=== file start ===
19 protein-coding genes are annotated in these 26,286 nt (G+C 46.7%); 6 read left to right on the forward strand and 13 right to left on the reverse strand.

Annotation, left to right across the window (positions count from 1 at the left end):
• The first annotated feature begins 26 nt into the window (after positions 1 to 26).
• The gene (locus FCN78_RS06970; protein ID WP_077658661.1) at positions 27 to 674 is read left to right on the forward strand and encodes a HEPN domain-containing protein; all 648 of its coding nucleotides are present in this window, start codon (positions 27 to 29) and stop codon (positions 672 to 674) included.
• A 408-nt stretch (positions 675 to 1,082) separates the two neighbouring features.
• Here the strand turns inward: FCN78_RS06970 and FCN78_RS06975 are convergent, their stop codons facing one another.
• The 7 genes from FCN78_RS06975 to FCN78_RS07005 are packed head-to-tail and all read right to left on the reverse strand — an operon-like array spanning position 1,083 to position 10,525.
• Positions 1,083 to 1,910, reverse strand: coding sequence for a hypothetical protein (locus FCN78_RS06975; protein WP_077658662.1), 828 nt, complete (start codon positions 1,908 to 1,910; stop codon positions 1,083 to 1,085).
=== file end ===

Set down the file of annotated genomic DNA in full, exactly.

19 protein-coding genes are annotated in these 26,286 nt (G+C 46.7%); 6 read left to right on the forward strand and 13 right to left on the reverse strand.

Annotation, left to right across the window (positions count from 1 at the left end):
• The first annotated feature begins 26 nt into the window (after positions 1 to 26).
• The gene (locus FCN78_RS06970; protein ID WP_077658661.1) at positions 27 to 674 is read left to right on the forward strand and encodes a HEPN domain-containing protein; all 648 of its coding nucleotides are present in this window, start codon (positions 27 to 29) and stop codon (positions 672 to 674) included.
• A 408-nt stretch (positions 675 to 1,082) separates the two neighbouring features.
• Here the strand turns inward: FCN78_RS06970 and FCN78_RS06975 are convergent, their stop codons facing one another.
• The 7 genes from FCN78_RS06975 to FCN78_RS07005 are packed head-to-tail and all read right to left on the reverse strand — an operon-like array spanning position 1,083 to position 10,525.
• Positions 1,083 to 1,910, reverse strand: coding sequence for a hypothetical protein (locus FCN78_RS06975; protein WP_077658662.1), 828 nt, complete (start codon positions 1,908 to 1,910; stop codon positions 1,083 to 1,085).